Interviews

 

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Since it opened as a Sunday School in 1875, the Chautauqua Institution has helped spark and sustain a broader movement in education, culture, and spirituality in communities throughout the country. Today, this 750-acre education center on the shores of western New York’s Lake Chautauqua continues to serve as a summertime retreat and intellectual, spiritual, and cultural wellspring.

At the institution’s center is the 1893 Chautauqua Amphitheater, a 4,000-seat, roofed, open air structure internationally recognized as a forum for American culture and history. Its wooden stage has hosted Franklin D. Roosevelt, Susan B. Anthony, Thurgood Marshall, Bobby Kennedy, Ella Fitzgerald, Amelia Earhart, Booker T. Washington, Bill and Hilary Clinton, and Sandra Day O’Connor, to name just a few.

But the building is in jeopardy. Despite a recent delay in the Chautauqua Institution’s decision-making process, there is a chance “the Amp” -- as it’s affectionately known -- may be replaced by a replica structure. In an effort to save the Amp, the National Trust has chosen it as our newest National Treasure.

To get a better sense of just how important the Chautauqua Amphitheater’s survival is, I spoke with Vanity Fair architecture critic and National Trust board member, Paul Goldberger.... Read More →

The National Trust for Historic Preservation works to save America's historic places. Join us today to help protect the places that matter to you.

David Weible

David Weible

David Weible is a content specialist for the National Trust, previously with Preservation magazine. He came to D.C. from Cleveland, Ohio, where he wrote for Sailing World and Outside magazines.

[VIDEO] Why Shockoe Bottom is Relevant Today

Posted on: January 22nd, 2015 by National Trust for Historic Preservation

 

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Between 1830 and 1865, Richmond, Virginia's Shockoe Bottom was the second-busiest hub of the American slave trade. The creek bottom that now sits near I-95 hosted auction houses, offices, and slave jails. Solomon Northup, whose memoir inspired the 2013 Oscar-winning film 12 Years a Slave, was held in Shockoe Bottom in 1841.

Since then, much of what was Shockoe Bottom has been lost to time, but the site still stands as a reminder of the suffering and injustice that took place there. It is also a symbol of endurance and resistance.

Today, the site is also threatened by the proposed construction of a minor league baseball stadium and other development.

In September 2014, the National Trust and Preservation Virginia convened local leaders and historians at President Lincoln's Cottage in Washington to discuss the future of Shockoe Bottom. They were asked why Shockoe Bottom is still relevant today, and what they would like to tell the mayor of Richmond about the development plans for the site. Here is what they said.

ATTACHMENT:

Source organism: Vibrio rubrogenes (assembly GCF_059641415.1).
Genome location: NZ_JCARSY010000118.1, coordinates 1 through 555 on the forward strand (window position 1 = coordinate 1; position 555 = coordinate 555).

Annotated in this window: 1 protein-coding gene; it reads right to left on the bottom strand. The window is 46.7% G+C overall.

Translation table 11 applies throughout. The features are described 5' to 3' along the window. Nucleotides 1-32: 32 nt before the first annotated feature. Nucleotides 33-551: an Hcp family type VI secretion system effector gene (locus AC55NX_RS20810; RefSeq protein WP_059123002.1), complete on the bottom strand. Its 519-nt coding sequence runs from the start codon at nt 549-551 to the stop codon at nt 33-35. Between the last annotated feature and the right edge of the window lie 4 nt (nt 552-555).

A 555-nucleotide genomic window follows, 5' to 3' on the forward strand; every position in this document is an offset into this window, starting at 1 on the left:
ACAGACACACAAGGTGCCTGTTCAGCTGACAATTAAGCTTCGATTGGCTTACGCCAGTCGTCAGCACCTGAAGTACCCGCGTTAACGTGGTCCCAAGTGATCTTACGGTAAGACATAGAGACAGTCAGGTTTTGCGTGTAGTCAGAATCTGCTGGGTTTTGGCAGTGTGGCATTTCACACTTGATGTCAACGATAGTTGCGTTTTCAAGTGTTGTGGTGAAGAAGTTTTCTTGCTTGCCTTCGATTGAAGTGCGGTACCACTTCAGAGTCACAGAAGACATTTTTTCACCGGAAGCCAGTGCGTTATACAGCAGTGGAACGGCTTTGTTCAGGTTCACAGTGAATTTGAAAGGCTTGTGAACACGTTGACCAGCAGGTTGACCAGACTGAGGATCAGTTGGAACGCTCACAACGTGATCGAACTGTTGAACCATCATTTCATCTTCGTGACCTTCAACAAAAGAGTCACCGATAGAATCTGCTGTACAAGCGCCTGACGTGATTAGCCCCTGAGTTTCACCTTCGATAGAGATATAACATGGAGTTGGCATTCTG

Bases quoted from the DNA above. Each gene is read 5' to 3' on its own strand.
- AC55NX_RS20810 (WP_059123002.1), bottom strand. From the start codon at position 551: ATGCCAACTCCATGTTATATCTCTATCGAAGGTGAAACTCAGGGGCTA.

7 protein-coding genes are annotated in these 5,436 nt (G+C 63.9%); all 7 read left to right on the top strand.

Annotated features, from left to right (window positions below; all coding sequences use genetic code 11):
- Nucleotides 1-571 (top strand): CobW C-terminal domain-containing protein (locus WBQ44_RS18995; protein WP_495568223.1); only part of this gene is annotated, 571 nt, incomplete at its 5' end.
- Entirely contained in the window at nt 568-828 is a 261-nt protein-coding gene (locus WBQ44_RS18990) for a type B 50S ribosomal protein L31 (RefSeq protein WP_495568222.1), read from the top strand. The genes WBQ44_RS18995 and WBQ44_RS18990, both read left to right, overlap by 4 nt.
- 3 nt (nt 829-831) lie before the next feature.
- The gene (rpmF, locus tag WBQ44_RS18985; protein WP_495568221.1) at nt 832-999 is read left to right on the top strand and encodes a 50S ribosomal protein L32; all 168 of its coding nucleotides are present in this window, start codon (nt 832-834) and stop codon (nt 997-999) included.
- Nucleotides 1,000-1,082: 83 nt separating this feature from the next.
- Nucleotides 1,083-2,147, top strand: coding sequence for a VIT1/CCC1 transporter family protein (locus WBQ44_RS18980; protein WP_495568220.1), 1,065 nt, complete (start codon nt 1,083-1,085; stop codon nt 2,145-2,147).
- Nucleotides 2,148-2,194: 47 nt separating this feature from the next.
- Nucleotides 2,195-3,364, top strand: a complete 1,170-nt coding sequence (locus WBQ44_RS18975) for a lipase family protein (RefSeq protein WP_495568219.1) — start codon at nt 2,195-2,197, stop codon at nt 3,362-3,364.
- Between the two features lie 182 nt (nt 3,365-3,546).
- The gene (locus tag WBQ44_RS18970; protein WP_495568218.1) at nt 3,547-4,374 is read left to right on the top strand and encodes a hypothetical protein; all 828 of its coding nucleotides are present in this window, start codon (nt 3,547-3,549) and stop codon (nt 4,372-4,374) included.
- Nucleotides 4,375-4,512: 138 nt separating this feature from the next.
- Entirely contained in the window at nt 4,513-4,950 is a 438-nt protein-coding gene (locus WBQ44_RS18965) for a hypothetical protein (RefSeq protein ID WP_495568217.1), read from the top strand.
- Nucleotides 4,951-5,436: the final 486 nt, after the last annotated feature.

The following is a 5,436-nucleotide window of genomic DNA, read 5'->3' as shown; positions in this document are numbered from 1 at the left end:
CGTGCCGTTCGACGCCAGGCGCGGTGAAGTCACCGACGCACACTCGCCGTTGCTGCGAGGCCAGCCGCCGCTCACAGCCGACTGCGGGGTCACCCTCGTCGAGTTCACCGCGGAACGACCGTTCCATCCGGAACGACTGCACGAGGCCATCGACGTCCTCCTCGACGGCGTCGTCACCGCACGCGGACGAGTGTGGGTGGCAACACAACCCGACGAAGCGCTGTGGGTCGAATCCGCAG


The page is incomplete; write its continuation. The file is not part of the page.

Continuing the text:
... Read More →

The National Trust for Historic Preservation works to save America's historic places. Join us today to help protect the places that matter to you.

National Trust for Historic Preservation

National Trust for Historic Preservation

The National Trust for Historic Preservation, a privately funded non-profit organization, works to save America's historic places.

[VIDEO] Why Shockoe Bottom Matters

Posted on: January 21st, 2015 by National Trust for Historic Preservation

 

Spotlight_SB_blog

Between 1830 and 1865, the slave trade of Richmond, Virginia's Shockoe Bottom was second in importance only to that of New Orleans. Auction houses, offices, and slave jails, like the one that held Solomon Northup, whose memoir was the basis for the Oscar-winning 12 Years a Slave, were scattered across a creek bottom that flowed to the James River.

Much of the site has been lost to time, but the place remains a reminder of the suffering and injustice that took place there. It also stands as a symbol of endurance and resistance.

But beyond the passage of time, the site is also threatened by the proposed construction of a minor league baseball stadium and other development.

In September 2014, the National Trust and Preservation Virginia convened local leaders and historians at President Lincoln's Cottage in Washington to discuss the future of Shockoe Bottom. They were asked why Shockoe Bottom matters to them, and how they would like to see the site used. Here is what they said.

... Read More →

The National Trust for Historic Preservation works to save America's historic places. Join us today to help protect the places that matter to you.

National Trust for Historic Preservation

National Trust for Historic Preservation

The National Trust for Historic Preservation, a privately funded non-profit organization, works to save America's historic places.

 

Lt. Col. (Ret.) Porter Johnson purchased and began restoring the 1850 plantation house in his hometown of Tallulah, Louisiana after returning from Iraq in the summer of 2011.
Lt. Col. (Ret.) Porter Johnson purchased and began restoring the 1850 plantation house in his hometown of Tallulah, Louisiana, after returning from Iraq in the summer of 2011.